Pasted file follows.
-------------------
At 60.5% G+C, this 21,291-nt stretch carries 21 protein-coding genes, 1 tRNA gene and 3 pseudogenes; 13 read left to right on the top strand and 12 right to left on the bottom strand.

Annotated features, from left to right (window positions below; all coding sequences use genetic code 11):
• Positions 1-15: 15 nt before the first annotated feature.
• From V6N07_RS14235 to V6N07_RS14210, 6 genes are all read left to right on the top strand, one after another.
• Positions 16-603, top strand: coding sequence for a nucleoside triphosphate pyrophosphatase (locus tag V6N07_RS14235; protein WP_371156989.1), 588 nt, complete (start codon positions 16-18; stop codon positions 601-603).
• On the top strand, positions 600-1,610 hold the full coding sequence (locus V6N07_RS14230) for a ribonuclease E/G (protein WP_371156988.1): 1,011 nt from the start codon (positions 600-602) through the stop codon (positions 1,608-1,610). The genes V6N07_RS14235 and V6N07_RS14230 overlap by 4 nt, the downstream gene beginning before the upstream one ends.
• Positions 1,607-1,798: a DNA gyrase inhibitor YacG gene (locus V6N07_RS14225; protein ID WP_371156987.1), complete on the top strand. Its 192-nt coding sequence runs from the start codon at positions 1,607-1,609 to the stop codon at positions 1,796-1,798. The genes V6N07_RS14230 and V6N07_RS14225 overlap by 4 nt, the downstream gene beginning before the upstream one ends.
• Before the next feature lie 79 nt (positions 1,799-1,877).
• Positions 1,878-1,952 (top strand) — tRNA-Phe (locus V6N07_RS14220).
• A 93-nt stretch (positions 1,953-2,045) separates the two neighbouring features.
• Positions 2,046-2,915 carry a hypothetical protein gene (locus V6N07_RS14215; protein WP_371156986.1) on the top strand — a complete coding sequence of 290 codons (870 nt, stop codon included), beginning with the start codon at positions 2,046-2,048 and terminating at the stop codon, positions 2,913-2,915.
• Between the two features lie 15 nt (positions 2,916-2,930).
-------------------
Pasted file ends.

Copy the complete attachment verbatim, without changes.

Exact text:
At 60.5% G+C, this 21,291-nt stretch carries 21 protein-coding genes, 1 tRNA gene and 3 pseudogenes; 13 read left to right on the top strand and 12 right to left on the bottom strand.

Annotated features, from left to right (window positions below; all coding sequences use genetic code 11):
• Positions 1-15: 15 nt before the first annotated feature.
• From V6N07_RS14235 to V6N07_RS14210, 6 genes are all read left to right on the top strand, one after another.
• Positions 16-603, top strand: coding sequence for a nucleoside triphosphate pyrophosphatase (locus tag V6N07_RS14235; protein WP_371156989.1), 588 nt, complete (start codon positions 16-18; stop codon positions 601-603).
• On the top strand, positions 600-1,610 hold the full coding sequence (locus V6N07_RS14230) for a ribonuclease E/G (protein WP_371156988.1): 1,011 nt from the start codon (positions 600-602) through the stop codon (positions 1,608-1,610). The genes V6N07_RS14235 and V6N07_RS14230 overlap by 4 nt, the downstream gene beginning before the upstream one ends.
• Positions 1,607-1,798: a DNA gyrase inhibitor YacG gene (locus V6N07_RS14225; protein ID WP_371156987.1), complete on the top strand. Its 192-nt coding sequence runs from the start codon at positions 1,607-1,609 to the stop codon at positions 1,796-1,798. The genes V6N07_RS14230 and V6N07_RS14225 overlap by 4 nt, the downstream gene beginning before the upstream one ends.
• Before the next feature lie 79 nt (positions 1,799-1,877).
• Positions 1,878-1,952 (top strand) — tRNA-Phe (locus V6N07_RS14220).
• A 93-nt stretch (positions 1,953-2,045) separates the two neighbouring features.
• Positions 2,046-2,915 carry a hypothetical protein gene (locus V6N07_RS14215; protein WP_371156986.1) on the top strand — a complete coding sequence of 290 codons (870 nt, stop codon included), beginning with the start codon at positions 2,046-2,048 and terminating at the stop codon, positions 2,913-2,915.
• Between the two features lie 15 nt (positions 2,916-2,930).